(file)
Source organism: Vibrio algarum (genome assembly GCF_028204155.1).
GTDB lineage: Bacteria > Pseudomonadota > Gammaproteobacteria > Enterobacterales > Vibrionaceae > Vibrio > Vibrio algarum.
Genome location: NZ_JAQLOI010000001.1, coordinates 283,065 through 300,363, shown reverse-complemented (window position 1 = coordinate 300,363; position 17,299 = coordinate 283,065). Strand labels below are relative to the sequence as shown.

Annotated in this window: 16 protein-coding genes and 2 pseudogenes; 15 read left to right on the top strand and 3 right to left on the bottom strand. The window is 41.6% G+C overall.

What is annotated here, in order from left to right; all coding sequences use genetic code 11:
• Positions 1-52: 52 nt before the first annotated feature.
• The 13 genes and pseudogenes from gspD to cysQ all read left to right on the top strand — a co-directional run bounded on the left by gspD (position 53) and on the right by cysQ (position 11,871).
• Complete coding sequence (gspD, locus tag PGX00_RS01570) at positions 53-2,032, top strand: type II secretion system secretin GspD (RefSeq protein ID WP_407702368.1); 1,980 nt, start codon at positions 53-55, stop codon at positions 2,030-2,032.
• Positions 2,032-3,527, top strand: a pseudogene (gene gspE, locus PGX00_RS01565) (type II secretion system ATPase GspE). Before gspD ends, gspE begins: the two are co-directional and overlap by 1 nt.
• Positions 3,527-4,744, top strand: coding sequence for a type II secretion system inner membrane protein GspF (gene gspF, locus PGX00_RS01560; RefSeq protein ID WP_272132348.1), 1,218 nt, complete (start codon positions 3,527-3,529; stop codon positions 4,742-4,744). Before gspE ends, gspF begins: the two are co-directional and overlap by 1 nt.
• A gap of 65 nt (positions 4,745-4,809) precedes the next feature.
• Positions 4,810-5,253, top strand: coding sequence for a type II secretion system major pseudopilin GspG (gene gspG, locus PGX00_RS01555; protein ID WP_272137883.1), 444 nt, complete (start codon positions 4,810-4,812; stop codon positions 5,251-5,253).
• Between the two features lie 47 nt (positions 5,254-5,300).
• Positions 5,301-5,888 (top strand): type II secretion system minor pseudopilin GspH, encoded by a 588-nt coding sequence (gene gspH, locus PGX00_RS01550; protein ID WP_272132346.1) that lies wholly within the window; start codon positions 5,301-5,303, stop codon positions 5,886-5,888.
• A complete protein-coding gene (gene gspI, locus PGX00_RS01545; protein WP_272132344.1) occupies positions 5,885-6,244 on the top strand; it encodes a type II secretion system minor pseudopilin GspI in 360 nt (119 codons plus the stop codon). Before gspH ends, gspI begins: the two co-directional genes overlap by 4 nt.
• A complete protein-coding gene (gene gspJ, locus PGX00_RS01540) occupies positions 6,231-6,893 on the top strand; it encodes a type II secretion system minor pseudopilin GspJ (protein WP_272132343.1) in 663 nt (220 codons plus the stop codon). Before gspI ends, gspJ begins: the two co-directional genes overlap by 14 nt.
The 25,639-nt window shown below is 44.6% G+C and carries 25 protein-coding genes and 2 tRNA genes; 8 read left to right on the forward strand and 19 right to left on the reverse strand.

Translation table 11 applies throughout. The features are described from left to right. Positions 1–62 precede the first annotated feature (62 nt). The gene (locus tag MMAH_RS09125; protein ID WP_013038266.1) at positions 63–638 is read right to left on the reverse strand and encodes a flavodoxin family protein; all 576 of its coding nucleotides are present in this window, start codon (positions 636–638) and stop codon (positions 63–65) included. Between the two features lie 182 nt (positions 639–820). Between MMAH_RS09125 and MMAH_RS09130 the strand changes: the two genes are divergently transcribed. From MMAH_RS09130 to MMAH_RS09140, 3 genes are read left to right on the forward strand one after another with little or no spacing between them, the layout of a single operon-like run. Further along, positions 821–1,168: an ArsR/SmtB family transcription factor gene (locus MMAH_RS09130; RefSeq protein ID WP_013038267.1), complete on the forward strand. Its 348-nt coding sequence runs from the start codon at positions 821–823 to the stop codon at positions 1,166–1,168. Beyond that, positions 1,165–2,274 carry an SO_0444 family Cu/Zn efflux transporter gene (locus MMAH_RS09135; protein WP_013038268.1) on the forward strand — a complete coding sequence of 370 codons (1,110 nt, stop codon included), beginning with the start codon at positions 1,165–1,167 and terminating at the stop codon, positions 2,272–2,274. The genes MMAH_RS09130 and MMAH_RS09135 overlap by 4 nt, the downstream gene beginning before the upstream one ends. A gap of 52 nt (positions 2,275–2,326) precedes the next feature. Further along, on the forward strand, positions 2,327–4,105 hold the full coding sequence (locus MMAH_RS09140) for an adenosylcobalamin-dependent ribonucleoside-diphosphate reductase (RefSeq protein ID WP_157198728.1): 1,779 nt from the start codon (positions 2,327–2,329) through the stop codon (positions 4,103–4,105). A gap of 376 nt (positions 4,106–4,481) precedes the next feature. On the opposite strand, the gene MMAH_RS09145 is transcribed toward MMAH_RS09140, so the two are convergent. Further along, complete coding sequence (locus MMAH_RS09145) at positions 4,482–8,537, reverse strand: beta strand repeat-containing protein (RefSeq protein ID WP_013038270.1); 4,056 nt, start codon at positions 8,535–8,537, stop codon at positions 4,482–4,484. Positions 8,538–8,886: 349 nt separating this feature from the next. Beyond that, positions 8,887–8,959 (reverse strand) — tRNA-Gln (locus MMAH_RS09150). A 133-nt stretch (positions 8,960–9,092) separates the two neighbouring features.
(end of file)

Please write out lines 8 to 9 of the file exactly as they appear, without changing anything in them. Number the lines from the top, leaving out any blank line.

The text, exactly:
• Complete coding sequence (gspD, locus tag PGX00_RS01570) at positions 53-2,032, top strand: type II secretion system secretin GspD (RefSeq protein ID WP_407702368.1); 1,980 nt, start codon at positions 53-55, stop codon at positions 2,030-2,032.
• Positions 2,032-3,527, top strand: a pseudogene (gene gspE, locus PGX00_RS01565) (type II secretion system ATPase GspE). Before gspD ends, gspE begins: the two are co-directional and overlap by 1 nt.